1 Peter 3:17
For it is better, if the will of God be so, that ye suffer for well doing, than for evil doing.
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EXPOSITORY (ENGLISH BIBLE)
(17) For it is better.—There is a kind of ironical suppression in this comparison.

If the will of God be so.—A strikingly reverent phrase in the original, If the will of God should will it. This is, of course, to be taken only with the word “suffer,” which itself means, as in 1Peter 3:14, to suffer capitally. St. Peter is thinking of the legal process of 1Peter 3:15-16, coming to a verdict of “guilty.” He was himself daily expecting such a death.

For well doing.—Better, perhaps, as well doers. It does not necessarily mean, in the Greek, that the well doing was the reason of the suffering, but simply that it accompanied it.

1 Peter 3:17-18. For it is infinitely better, if the will of God be so — That you should suffer; and his permissive will in this respect appears from his providence; that ye suffer for well-doing, rather than for evil-doing — The testimony of a good conscience, and the sense of the divine favour, affording the no blest supports in the former case; whereas, in the latter, the severest torments that can be endured are those which the guilty mind inflicts upon itself; to which may be added, that while we suffer for the truth, we have the comfort of reflecting that we follow our blessed Redeemer, which is another most powerful source of consolation. For Christ also hath once suffered for sins — Not his own, but for ours, to make an atonement for them; the just for the unjust — Or the holy for the unholy; for the word just here denotes a person who has fulfilled not barely social duties, but every branch of righteousness; and the word unjust signifies not only those who have wronged their neighbours, but those who have transgressed any of the commands of God; that he might bring us to God — Might reconcile God to us, and us to God; and might obtain for us his gracious favour here, his Holy Spirit, to renew us after his image, and might bring us to his blissful presence hereafter; by the same steps of suffering and of glory. It is justly observed by Macknight, that in the sufferings of Christ we have a clear proof that sufferings are no evidence of the wickedness of the sufferer, nor of the badness of the cause for which he suffers; and that the power of God, visible in Christ’s resurrection, affords to all, who lose their lives for the gospel, a sure ground of consolation and hope that God will raise them up at the last day. Being put to death in the flesh — In the human nature; or in respect of that frail, mortal life he had on earth; but quickened Ζωοποιηθεις, made alive; by the Spirit — The Spirit of God and of Christ. “As Christ was conceived in the womb of his mother by the Holy Spirit, (Luke 1:35,) so he was raised from the dead by the same Spirit; on which account he is said (1 Timothy 3:16) to have been justified by the Spirit; and (Hebrews 9:14) to have offered himself without spot to God, through the eternal Spirit. It is true the resurrection of Christ is ascribed to the Father, 1 Corinthians 6:14; 2 Corinthians 4:14; Ephesians 1:20; but that is not inconsistent with Peter’s affirmation in this verse;” for the Father may, with the strictest propriety, be said to have done what his Spirit did, especially as it was done to show that God acknowledged Jesus to be his Son. And our Lord’s words, (John 2:19,) Destroy this temple, and in three days I will raise it up, are to be understood in the same manner. He raised it up by that Spirit which proceeded from him as well as from the Father.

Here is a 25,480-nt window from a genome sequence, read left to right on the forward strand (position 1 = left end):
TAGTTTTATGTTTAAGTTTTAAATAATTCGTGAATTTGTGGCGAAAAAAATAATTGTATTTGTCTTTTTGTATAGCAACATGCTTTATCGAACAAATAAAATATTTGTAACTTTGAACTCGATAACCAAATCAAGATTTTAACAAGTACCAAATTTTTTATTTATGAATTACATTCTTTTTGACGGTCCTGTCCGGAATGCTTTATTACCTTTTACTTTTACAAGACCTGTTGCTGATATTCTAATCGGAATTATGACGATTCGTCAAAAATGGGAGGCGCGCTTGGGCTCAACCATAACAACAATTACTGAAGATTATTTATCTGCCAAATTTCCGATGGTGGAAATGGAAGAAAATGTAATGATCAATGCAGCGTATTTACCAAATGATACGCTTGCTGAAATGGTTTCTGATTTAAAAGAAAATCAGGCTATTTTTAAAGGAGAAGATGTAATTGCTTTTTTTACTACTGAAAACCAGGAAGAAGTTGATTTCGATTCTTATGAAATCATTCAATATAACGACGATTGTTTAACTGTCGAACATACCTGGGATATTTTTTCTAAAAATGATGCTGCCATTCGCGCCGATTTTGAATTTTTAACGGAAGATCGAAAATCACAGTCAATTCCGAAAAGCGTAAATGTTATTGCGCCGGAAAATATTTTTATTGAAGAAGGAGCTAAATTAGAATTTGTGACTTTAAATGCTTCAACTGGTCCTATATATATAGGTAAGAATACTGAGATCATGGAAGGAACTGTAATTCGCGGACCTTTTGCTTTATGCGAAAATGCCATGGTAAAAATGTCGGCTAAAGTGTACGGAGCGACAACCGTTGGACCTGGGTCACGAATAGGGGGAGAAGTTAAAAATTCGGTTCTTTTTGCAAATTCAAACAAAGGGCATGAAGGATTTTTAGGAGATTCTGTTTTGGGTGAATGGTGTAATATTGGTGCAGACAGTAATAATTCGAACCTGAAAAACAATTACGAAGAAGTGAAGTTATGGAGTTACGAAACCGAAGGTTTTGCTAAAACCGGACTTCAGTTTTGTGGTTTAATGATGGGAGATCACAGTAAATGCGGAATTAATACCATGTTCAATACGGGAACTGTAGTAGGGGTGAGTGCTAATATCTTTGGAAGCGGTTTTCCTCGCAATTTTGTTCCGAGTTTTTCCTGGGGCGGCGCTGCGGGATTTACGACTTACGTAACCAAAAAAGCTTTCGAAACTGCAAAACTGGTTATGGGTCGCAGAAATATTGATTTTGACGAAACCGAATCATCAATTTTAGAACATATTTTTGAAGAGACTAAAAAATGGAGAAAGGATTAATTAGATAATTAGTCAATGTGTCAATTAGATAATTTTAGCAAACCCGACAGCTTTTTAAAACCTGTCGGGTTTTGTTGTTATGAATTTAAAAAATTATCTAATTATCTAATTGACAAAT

3:14-22 We sanctify God before others, when our conduct invites and encourages them to glorify and honour him. What was the ground and reason of their hope? We should be able to defend our religion with meekness, in the fear of God. There is no room for any other fears where this great fear is; it disturbs not. The conscience is good, when it does its office well. That person is in a sad condition on whom sin and suffering meet: sin makes suffering extreme, comfortless, and destructive. Surely it is better to suffer for well-doing than for evil-doing, whatever our natural impatience at times may suggest. The example of Christ is an argument for patience under sufferings. In the case of our Lord's suffering, he that knew no sin, suffered instead of those who knew no righteousness. The blessed end and design of our Lord's sufferings were, to reconcile us to God, and to bring us to eternal glory. He was put to death in respect of his human nature, but was quickened and raised by the power of the Holy Spirit. If Christ could not be freed from sufferings, why should Christians think to be so? God takes exact notice of the means and advantages people in all ages have had. As to the old world, Christ sent his Spirit; gave warning by Noah. But though the patience of God waits long, it will cease at last. And the spirits of disobedient sinners, as soon as they are out of their bodies, are committed to the prison of hell, where those that despised Noah's warning now are, and from whence there is no redemption. Noah's salvation in the ark upon the water, which carried him above the floods, set forth the salvation of all true believers. That temporal salvation by the ark was a type of the eternal salvation of believers by baptism of the Holy Spirit. To prevent mistakes, the apostle declares what he means by saving baptism; not the outward ceremony of washing with water, which, in itself, does no more than put away the filth of the flesh, but that baptism, of which the baptismal water formed the sign. Not the outward ordinance, but when a man, by the regeneration of the Spirit, was enabled to repent and profess faith, and purpose a new life, uprightly, and as in the presence of God. Let us beware that we rest not upon outward forms. Let us learn to look on the ordinances of God spiritually, and to inquire after the spiritual effect and working of them on our consciences. We would willingly have all religion reduced to outward things. But many who were baptized, and constantly attended the ordinances, have remained without Christ, died in their sins, and are now past recovery. Rest not then till thou art cleansed by the Spirit of Christ and the blood of Christ. His resurrection from the dead is that whereby we are assured of purifying and peace.For it is better, if the will of God be so - That is, if God sees it to be necessary for your good that you should suffer, it is better that you should suffer for doing well than for crime. God often sees it to be necessary that his people should suffer. There are effects to be accomplished by affliction which can be secured in no other way; and some of the happiest results on the soul of a Christian, some of the brightest traits of character, are the effect of trials. But it should be our care that our sufferings should not be brought upon us for our own crimes or follies. No man can promote his own highest good by doing wrong, and then enduring the penalty which his sin incurs; and no one should do wrong with any expectation that it may be overruled for his own good. If we are to suffer, let it be by the direct hand of God, and not by any fault of our own. If we suffer then, we shall have the testimony of our own conscience in our favor, and the feeling that we may go to God for support. If we suffer for our faults, in addition to the outward pain of body, we shall endure the severest pangs which man can suffer - those which the guilty mind inflicts on itself. 17. better—One may object, I would not bear it so ill if I had deserved it. Peter replies, it is better that you did not deserve it, in order that doing well and yet being spoken against, you may prove yourself a true Christian [Gerhard].